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Preserving farm memories

Home Quarter: Woman uses art and autobiography to do just that

Carol Schroeder with her artworks.

What began as two different hobbies for Carol Schroeder have both developed into successful ventures. Her first endeavour involves using pressed flowers to make items like decorative cards.

Schroeder grew up on a farm northwest of Wolseley, Saskatchewan. Inspired by her grandmothers, she loved arts and crafts, including knitting, weaving, painting, sewing and embroidery.

“I recall as a young girl being impressed with flowers and/or leaves pressed between the pages of a book. It seemed an awesome way to preserve and keep safe the memory of a special occasion, event or beautiful flower,” she says.

In 1997 she began selling her pressed flower items at local card/gift shops, which led to the formation of her company, Garden Memories by Carol, in 2000. After a 40-year career in nursing, Schroeder was ready to launch into a home-based business.

A sample of one of Carol's many card designs.
A sample of one of Carol's many card designs. photo: Edna Manning

In 2010 she was selected to become a juried member of the Saskatchewan Craft Council (SCC). This is validation of the quality of her work and affords the benefit of being posted on the SCC’s website.

Schroeder uses all naturally grown materials for her creations and grows most of the flowers in her garden. “I search out leaves that retain their shape and especially their green colour, even using the leaves of some weeds for this purpose.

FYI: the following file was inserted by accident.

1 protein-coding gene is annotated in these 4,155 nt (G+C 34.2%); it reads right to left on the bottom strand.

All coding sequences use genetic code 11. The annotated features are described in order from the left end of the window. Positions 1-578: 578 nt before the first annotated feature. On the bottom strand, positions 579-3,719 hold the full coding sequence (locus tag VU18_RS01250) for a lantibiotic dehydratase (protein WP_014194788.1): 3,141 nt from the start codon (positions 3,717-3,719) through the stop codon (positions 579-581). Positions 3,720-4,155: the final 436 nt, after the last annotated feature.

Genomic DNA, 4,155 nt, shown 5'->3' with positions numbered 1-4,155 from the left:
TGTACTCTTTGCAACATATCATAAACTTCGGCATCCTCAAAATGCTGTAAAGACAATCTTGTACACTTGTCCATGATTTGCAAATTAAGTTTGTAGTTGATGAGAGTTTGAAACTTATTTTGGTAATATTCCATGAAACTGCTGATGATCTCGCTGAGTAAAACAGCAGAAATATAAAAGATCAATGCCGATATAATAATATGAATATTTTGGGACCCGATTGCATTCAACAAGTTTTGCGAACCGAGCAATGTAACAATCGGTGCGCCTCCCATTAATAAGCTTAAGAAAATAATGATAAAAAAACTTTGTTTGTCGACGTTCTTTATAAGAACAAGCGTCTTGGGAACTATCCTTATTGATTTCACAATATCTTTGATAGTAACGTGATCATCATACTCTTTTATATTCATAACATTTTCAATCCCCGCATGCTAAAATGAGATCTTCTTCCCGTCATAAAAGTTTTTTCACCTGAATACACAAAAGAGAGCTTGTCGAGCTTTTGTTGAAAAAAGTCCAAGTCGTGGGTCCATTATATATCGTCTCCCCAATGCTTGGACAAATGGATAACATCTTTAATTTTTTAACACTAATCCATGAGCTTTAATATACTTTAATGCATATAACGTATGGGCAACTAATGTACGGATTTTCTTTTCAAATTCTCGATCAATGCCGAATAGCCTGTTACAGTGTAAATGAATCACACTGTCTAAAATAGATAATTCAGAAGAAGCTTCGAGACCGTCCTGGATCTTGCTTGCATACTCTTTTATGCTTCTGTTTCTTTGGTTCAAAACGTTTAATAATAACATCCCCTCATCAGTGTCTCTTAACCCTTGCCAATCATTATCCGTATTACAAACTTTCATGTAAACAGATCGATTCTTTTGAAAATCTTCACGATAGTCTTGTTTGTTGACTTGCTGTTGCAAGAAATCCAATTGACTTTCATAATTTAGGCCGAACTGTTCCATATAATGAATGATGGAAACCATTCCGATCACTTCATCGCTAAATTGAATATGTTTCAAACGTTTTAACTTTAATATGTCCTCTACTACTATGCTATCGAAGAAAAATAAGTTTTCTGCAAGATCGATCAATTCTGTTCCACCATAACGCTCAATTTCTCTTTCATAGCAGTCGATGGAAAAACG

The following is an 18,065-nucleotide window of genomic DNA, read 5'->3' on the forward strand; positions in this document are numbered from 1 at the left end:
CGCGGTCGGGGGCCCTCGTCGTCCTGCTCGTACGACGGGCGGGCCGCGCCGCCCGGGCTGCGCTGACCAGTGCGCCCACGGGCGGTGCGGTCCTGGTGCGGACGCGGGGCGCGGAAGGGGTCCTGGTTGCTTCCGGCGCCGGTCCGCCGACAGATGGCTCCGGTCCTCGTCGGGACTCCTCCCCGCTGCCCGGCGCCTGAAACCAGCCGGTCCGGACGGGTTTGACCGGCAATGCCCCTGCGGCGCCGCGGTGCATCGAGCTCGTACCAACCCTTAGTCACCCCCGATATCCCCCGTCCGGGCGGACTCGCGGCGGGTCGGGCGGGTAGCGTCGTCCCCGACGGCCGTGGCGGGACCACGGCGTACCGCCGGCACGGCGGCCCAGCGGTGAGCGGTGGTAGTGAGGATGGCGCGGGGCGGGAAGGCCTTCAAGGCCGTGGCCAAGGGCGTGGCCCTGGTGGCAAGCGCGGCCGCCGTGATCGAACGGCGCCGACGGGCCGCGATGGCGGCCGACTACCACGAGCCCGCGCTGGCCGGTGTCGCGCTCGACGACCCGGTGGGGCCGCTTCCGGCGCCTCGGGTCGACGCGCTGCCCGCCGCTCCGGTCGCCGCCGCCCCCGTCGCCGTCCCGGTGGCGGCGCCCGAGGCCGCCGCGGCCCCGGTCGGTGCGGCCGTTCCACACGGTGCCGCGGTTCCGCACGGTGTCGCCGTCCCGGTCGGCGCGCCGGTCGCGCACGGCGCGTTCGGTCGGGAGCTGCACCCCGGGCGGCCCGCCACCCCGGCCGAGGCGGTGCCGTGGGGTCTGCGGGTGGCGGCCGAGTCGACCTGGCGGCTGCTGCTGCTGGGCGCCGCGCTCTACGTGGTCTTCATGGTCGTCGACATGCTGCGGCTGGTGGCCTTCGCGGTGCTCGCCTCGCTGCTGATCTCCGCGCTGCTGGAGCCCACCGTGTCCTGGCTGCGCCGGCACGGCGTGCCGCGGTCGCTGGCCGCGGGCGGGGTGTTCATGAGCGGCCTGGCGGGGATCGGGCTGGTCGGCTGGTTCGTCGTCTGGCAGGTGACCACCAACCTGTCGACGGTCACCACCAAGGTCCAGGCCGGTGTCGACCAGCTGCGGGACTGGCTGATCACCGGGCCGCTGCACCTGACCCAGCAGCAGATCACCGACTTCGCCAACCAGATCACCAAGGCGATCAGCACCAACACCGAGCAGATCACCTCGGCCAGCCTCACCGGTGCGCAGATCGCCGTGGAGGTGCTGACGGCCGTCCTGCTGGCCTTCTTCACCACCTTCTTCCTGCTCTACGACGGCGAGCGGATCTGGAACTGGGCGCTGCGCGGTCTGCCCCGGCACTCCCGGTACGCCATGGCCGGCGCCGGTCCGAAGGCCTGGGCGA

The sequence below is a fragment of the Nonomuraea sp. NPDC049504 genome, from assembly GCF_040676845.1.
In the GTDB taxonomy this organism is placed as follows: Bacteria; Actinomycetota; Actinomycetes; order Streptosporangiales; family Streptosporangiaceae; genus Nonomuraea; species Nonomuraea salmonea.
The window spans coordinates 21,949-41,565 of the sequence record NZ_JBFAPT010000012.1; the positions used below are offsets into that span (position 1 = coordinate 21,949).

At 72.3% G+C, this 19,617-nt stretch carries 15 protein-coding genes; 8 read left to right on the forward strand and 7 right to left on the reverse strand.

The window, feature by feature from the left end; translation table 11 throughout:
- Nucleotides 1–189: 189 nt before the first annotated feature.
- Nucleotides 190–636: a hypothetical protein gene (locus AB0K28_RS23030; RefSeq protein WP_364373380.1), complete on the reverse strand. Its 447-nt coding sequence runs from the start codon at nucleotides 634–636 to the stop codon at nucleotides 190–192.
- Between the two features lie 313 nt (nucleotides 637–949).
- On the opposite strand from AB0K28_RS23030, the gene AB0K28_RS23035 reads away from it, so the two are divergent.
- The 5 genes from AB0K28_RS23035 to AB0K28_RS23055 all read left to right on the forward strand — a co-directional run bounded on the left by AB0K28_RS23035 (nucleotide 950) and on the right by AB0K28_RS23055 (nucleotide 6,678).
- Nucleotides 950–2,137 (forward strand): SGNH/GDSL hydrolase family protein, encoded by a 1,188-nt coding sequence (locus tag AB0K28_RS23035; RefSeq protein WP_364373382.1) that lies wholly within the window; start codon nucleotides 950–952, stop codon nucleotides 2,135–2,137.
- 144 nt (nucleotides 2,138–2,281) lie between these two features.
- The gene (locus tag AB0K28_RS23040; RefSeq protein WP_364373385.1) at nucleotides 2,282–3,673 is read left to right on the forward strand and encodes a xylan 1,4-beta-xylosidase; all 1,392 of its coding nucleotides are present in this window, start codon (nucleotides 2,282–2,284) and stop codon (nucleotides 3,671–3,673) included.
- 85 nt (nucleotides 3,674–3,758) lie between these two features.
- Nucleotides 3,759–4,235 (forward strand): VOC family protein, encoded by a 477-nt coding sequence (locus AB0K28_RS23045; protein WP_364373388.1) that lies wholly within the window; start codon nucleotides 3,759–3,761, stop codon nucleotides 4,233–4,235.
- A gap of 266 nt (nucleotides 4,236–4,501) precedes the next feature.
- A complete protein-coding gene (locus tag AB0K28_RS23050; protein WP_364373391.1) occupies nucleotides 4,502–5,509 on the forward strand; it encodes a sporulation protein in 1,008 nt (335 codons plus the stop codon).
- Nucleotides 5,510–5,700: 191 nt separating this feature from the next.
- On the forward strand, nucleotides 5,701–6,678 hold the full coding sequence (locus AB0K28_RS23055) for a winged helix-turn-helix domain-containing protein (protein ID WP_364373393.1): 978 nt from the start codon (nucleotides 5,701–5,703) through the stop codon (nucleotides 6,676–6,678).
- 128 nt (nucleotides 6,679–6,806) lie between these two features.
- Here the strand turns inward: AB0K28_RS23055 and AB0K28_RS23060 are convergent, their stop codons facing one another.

“I’m always experimenting with different types of flowers. Each summer, more and more of our huge vegetable garden space is given over to flowers. When my husband reminds me we can’t eat flowers, I tell him my flowers are ‘food for my soul,’” she says.

Her book recounts memories of growing up on the farm.
Her book recounts memories of growing up on the farm. photo: Supplied

Schroeder’s second way of preserving memories resulted in the publication of her autobiography, S.W. Seventeen—A Prairie Girl Remembers.

“My intention at first was to preserve the memories I had of my childhood growing up on the farm for future generations of our family, particularly our grandchildren,” she says, and had 15 spiral-bound copies made at a local print shop.

“I felt satisfied I had accomplished what I had set out to do. Not so, said family and friends — you must publish this for all posterity.”

The book was self-published in 2005 with Trafford Publishing, and local Wolseley businesses and Amazon carry the book. Interest has been very good with sales resulting in a second printing.

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“I feel blessed and thankful for this opportunity to share my childhood roots and memories that remain very dear to me. I retain ownership of the half section of prime farmland at Wolseley, renting to local farmers and visiting whenever possible.

“Naming the book S.W. Seventeen—A Prairie Girl Remembers, seemed especially appropriate as this quarter section of land at Wolseley became the home quarter to our family and is where the majority of the recorded memories took place. The cover of the book reflects the farmyard as it exists today, surrounded by trees planted long ago as saplings by our parents.”

Carol Schroeder and her husband currently live in Regina, retaining ownership to their respective farmlands at Wolseley and Neudorf. For more information on her cards and book, contact her at [email protected] or (306) 543-4550.

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